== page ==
Crossing the great gulf

Amy Seager
01 December, 2012 3 min read

At the age of fourteen I made a Christian friend at school, who invited me to a youth club run by her church. As my family were not Christians and I had always witnessed Christians being mocked for their faith, I did not particularly want to go.
However, on the third invitation, something compelled me to say I would go, so I did.
I did not particularly enjoy my first week at the youth club, but my step-mum encouraged me to keep attending, in the hope I would be able to make new friends.

Far away

Over time, I started enjoying the youth club, but I usually switched off during the Bible message at the end. However, one evening, the youth club was being held on a field and the leader giving the talk caught my attention by mentioning ‘long jump’, as this was one of the sports I had represented my school in.
The Bible passage he was speaking from was about ‘the rich man and Lazarus’ (Luke 16). He compared people’s vain efforts to get themselves into heaven to attempting a long jump over the width of the entire field — something that I knew was obviously impossible!
The leader said that a great gulf has been fixed between us and God, and the only one who can bring us back to God is the Lord Jesus Christ. All we have to do is ask him to forgive us and to trust in him to take away our sins.
Until that point, I had always been told that if God exists, he will let people into heaven for living good lives. But, after hearing that message, I knew that could not be true and I felt scared. I left the club that evening knowing that I was far away from God and that I deserved to go to hell.
After that, I started attending church on Sunday evenings. I still often found it hard to concentrate, but one evening, I remember the preacher saying that salvation is full and free. And he asked the question: ‘Are you going to take it?’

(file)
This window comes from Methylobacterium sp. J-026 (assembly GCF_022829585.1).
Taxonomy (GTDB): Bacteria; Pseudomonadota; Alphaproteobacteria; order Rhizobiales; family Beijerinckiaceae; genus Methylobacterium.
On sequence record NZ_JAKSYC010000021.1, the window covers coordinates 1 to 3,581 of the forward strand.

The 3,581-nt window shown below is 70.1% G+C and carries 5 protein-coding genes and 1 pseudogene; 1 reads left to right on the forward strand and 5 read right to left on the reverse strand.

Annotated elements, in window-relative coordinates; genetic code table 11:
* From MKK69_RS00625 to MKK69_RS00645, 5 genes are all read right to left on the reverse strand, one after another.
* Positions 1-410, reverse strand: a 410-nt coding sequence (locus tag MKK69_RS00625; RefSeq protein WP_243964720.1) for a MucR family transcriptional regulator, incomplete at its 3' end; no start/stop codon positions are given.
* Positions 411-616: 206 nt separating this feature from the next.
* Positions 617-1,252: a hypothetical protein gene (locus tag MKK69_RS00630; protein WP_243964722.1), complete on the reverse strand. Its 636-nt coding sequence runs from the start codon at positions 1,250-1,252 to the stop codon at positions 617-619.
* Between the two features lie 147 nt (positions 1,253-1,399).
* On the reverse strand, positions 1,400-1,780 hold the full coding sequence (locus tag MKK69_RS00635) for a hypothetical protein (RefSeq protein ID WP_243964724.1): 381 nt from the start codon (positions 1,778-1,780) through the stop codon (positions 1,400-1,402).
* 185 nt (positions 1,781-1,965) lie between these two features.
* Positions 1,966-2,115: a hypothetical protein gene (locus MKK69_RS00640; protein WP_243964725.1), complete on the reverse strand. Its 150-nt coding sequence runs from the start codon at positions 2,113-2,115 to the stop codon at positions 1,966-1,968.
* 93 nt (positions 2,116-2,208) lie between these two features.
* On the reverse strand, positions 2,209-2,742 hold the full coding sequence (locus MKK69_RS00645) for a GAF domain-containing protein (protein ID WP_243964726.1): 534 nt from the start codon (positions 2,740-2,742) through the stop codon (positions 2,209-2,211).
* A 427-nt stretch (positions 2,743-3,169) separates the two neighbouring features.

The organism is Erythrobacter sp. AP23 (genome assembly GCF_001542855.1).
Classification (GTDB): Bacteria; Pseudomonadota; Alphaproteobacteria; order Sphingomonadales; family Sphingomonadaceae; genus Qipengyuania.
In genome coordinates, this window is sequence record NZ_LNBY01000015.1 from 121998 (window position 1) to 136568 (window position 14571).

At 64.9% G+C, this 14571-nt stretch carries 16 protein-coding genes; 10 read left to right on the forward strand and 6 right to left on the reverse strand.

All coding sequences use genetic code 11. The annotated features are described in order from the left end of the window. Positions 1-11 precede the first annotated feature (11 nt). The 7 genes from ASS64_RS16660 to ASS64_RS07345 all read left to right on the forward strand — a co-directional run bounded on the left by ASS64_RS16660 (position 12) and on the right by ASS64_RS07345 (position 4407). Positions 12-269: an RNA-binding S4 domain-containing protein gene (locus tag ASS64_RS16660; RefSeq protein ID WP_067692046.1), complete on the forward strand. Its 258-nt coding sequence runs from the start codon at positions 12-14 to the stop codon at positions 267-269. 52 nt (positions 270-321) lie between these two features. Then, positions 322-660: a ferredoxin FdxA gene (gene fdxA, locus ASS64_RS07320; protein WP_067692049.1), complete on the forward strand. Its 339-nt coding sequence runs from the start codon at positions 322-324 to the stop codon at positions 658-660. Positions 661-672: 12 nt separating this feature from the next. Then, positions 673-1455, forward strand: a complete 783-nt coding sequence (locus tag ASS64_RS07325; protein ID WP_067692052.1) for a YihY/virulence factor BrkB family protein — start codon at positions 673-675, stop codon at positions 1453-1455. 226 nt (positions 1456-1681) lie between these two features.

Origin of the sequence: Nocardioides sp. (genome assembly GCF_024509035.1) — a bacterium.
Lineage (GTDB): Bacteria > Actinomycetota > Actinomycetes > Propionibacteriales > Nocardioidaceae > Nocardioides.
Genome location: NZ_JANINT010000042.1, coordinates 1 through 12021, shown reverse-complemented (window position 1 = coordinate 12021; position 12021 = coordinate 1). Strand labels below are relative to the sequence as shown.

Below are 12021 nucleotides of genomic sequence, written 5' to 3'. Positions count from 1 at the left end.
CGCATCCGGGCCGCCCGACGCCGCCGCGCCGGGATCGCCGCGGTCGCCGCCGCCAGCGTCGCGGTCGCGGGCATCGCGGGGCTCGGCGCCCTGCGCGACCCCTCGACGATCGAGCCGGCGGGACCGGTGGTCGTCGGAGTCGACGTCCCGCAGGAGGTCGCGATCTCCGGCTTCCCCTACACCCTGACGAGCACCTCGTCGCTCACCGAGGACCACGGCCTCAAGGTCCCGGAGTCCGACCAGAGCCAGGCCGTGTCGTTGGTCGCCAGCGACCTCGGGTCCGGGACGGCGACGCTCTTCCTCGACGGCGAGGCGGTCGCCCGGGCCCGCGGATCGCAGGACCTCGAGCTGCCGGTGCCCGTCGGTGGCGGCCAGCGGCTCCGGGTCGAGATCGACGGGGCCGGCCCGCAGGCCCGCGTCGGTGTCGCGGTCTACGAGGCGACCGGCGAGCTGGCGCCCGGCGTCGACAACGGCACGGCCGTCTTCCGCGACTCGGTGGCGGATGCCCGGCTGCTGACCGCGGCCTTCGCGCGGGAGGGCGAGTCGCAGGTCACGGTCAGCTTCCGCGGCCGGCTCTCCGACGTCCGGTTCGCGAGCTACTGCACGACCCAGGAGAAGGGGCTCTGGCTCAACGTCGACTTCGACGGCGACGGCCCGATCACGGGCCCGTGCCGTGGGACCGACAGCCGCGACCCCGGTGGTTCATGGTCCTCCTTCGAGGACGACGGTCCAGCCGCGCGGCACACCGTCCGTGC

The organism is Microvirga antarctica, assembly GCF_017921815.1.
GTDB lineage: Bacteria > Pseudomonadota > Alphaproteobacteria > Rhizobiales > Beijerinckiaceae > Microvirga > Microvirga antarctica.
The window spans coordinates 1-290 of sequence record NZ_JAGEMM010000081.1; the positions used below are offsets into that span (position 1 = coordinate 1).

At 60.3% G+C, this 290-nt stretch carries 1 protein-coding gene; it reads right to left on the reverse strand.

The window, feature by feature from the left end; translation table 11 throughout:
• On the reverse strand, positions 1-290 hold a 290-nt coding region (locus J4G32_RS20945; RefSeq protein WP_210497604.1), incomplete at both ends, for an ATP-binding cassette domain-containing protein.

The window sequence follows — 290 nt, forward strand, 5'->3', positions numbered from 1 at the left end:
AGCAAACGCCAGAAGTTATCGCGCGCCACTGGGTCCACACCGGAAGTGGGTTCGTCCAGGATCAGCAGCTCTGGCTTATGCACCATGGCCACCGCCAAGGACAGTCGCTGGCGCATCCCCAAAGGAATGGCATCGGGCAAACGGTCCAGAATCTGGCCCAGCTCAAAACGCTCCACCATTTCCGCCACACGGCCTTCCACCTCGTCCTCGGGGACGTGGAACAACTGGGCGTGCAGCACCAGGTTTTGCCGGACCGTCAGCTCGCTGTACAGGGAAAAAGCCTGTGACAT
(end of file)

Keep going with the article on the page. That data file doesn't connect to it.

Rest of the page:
It seemed like the question was directly aimed at me. So, when I got home, I began to pray that God would forgive me all the wrong I had done.
A month or so later, I went on the church youth club camp, and, as yet, knew no peace with God. One morning, I was talking with one of the youth club leaders and a friend who had only been going to the youth club one week longer than I had.
My friend said to the leader that she wished Jesus would return during our lifetime. I kept quiet, but I knew that I did not want that to happen yet — I knew I was not ready for Christ to return! From then on, I prayed all the more earnestly to be saved.

Brought near

I am not sure when exactly I became a Christian, whether it was on that camp or not, but I know that shortly afterwards I had a real sense of peace within me, that God had forgiven me.
I wanted to use every opportunity to learn more about God and to spend time with Christians, so I stopped going rowing on a Sunday morning and started going to both Sunday church services.
I had been very depressed and ill for quite a while, and I suddenly found myself filled with joy and with the determination to get better. My attitudes and the way I lived my life changed — some things immediately, and others more slowly. I wanted to tell others of what God had done for me.
My life has not always been easy since becoming a Christian, but God is always faithful. He has been with me and upheld me in everything I’ve been through. He has also blessed me with great Christian friends, something I appreciate all the more now that I am living abroad as part of my degree.
Being the only Christian in my family is difficult, but he has given me opportunity to witness to them and I pray earnestly that they will come to know the Lord Jesus Christ for themselves.

Amy Seager

Articles View All

Join the discussion

Read community guidelines
New: the ET podcast!